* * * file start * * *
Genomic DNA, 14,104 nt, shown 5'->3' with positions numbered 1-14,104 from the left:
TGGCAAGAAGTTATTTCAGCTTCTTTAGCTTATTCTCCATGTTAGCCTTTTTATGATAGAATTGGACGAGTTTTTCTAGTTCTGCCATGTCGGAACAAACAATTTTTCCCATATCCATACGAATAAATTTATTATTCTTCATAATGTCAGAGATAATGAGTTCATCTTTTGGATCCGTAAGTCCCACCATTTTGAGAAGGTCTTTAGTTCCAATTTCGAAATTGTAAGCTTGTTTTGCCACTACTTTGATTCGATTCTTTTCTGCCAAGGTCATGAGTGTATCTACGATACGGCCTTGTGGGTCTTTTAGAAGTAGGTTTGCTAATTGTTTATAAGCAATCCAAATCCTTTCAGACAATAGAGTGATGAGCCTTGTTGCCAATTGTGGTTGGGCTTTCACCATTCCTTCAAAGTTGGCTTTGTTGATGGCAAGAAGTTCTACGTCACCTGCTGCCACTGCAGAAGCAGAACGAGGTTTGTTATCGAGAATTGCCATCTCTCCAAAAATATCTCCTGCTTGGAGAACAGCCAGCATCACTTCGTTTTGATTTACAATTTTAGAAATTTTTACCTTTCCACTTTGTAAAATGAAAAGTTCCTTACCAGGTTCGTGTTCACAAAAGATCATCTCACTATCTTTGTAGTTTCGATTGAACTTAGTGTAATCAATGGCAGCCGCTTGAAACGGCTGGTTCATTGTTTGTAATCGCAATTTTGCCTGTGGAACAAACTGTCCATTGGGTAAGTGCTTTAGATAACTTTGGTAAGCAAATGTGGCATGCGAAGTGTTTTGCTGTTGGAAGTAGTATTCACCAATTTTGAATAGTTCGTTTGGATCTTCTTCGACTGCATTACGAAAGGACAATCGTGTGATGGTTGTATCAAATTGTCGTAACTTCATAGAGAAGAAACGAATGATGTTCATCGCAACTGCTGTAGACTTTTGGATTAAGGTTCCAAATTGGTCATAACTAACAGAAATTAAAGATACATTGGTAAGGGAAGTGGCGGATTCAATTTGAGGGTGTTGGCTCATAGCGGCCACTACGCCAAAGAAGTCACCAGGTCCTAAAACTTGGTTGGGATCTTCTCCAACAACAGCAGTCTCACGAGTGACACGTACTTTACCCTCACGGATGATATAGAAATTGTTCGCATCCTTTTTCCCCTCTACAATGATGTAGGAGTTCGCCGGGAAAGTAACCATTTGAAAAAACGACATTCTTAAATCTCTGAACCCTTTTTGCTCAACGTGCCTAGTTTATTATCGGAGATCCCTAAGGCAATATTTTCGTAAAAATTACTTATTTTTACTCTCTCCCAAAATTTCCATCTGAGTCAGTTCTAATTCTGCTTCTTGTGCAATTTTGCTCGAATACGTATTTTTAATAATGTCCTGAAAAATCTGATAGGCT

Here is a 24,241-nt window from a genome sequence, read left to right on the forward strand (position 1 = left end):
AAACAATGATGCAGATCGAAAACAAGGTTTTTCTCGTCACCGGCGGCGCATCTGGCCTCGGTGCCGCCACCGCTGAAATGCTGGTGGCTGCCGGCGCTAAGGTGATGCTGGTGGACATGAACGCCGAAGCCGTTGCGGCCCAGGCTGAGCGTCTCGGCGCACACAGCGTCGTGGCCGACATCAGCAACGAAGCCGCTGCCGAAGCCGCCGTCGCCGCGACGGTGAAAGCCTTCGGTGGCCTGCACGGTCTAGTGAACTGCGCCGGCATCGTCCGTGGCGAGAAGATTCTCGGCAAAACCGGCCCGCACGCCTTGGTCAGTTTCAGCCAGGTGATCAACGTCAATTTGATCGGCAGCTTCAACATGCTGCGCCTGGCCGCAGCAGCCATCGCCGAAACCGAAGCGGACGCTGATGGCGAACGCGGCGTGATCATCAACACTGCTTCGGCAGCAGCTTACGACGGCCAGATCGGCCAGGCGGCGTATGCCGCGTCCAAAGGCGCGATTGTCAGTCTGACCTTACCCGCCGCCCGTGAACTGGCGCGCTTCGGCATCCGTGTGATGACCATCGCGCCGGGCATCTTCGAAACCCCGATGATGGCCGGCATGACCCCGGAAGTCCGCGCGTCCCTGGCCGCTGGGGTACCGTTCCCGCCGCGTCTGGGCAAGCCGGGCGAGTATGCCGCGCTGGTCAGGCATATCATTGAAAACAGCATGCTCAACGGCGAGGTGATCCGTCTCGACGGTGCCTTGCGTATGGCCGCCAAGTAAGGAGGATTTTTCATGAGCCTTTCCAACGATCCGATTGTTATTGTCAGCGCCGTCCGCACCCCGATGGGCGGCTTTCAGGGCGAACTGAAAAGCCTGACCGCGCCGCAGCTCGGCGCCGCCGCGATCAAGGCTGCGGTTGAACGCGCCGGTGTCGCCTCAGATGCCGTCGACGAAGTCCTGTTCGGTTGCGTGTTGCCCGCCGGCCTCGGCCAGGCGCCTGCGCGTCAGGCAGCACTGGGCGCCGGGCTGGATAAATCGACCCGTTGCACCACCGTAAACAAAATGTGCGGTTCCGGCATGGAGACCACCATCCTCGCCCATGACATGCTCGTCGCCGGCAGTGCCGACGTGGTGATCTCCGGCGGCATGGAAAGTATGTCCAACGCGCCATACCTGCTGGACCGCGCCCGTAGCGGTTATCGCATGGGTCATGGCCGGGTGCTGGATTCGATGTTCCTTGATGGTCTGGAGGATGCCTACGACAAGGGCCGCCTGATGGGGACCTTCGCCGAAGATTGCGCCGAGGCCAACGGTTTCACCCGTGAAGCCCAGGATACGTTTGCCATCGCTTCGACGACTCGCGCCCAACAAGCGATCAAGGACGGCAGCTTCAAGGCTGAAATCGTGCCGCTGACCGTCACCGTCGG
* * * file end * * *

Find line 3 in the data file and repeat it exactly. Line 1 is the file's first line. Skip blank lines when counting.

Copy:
Here is a 24,241-nt window from a genome sequence, read left to right on the forward strand (position 1 = left end):